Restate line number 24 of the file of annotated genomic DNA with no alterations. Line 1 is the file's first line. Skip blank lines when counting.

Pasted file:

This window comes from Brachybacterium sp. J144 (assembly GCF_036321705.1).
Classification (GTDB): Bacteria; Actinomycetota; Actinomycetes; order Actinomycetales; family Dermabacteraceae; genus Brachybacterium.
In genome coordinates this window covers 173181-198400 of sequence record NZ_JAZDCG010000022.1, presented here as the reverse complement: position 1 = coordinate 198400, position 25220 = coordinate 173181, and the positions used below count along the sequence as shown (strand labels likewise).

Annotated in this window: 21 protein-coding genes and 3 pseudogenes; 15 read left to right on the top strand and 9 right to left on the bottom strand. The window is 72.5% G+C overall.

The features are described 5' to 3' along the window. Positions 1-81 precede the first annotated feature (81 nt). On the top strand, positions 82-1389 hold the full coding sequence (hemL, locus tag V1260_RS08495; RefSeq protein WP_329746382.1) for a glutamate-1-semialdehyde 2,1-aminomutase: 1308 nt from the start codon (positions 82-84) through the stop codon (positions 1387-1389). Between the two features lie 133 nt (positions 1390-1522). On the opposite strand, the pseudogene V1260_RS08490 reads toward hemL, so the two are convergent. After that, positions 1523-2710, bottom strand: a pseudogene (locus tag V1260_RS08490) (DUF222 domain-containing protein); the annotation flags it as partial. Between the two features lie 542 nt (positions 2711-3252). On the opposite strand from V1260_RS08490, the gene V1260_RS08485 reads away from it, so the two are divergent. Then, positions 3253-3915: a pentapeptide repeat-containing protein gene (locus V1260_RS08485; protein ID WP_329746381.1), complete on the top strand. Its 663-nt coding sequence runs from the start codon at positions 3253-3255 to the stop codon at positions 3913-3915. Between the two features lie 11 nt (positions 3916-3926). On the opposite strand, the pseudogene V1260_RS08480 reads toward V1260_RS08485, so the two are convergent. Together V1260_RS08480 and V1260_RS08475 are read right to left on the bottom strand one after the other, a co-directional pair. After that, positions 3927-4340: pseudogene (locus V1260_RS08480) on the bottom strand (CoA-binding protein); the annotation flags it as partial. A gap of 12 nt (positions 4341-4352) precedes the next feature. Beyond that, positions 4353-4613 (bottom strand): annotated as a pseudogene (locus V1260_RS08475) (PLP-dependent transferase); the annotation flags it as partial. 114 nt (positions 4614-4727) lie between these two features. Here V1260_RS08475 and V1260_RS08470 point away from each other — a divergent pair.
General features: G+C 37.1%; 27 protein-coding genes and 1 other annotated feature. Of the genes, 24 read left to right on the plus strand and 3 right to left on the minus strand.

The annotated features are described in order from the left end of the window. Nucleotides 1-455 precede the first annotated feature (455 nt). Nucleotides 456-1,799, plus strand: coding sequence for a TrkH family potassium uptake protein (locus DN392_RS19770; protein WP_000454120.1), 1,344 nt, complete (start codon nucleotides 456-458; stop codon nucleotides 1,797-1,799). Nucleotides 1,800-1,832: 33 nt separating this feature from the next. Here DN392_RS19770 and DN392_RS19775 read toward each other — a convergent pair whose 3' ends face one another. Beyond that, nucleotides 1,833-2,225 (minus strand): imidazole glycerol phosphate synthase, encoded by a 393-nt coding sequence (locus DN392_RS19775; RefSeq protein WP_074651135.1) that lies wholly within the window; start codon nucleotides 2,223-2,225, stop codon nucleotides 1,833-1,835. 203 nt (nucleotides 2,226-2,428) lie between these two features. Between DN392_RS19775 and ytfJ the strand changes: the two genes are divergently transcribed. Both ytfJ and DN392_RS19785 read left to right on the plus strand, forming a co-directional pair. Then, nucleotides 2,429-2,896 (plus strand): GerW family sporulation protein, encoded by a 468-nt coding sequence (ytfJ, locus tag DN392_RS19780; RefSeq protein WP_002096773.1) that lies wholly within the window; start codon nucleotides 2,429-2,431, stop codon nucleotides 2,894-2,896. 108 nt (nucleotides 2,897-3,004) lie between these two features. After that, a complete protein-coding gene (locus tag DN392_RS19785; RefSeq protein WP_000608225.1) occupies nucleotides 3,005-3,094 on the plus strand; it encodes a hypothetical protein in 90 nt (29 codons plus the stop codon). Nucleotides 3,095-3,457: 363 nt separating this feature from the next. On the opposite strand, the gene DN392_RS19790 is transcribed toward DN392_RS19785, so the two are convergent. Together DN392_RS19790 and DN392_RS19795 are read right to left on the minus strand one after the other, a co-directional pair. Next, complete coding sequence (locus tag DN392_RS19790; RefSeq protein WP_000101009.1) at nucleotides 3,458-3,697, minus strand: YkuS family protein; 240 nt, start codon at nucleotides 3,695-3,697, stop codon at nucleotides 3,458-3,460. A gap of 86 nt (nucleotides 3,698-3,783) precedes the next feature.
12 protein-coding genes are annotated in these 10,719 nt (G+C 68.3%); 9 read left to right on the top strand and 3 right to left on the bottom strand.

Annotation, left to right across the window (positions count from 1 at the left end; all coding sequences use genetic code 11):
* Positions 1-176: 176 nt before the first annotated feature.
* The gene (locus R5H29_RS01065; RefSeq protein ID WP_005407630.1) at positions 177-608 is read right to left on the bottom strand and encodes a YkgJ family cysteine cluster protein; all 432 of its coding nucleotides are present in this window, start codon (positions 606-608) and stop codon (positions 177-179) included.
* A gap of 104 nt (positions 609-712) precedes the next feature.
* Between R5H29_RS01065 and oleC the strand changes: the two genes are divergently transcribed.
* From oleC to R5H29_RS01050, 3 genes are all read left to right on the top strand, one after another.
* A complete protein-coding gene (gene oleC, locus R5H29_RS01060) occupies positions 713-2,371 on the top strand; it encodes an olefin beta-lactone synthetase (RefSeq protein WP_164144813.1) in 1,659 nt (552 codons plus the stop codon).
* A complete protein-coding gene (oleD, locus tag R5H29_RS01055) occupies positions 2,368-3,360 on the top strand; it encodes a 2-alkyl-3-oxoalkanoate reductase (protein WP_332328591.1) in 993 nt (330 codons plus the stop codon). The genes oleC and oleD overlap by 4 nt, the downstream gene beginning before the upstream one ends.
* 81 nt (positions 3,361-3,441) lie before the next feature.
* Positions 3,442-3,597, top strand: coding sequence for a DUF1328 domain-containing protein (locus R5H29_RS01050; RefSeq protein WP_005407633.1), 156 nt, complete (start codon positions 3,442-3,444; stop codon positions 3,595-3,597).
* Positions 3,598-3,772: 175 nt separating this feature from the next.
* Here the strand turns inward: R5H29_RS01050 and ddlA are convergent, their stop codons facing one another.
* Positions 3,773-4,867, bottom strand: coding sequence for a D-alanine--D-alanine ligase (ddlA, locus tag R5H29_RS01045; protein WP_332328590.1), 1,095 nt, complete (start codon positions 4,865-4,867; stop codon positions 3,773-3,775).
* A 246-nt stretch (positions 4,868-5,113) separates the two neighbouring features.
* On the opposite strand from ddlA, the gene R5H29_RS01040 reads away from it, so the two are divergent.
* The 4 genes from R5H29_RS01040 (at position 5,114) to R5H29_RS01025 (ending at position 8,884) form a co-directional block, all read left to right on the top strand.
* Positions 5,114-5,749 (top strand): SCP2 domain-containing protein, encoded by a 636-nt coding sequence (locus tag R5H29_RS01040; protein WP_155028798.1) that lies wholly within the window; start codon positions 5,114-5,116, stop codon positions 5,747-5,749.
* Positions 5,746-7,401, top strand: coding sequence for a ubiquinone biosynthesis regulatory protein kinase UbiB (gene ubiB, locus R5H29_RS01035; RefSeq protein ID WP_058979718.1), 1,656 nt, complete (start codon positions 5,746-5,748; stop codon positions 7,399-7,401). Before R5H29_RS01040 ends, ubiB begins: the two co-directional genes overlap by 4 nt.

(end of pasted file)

* The 4 genes from R5H29_RS01040 (at position 5,114) to R5H29_RS01025 (ending at position 8,884) form a co-directional block, all read left to right on the top strand.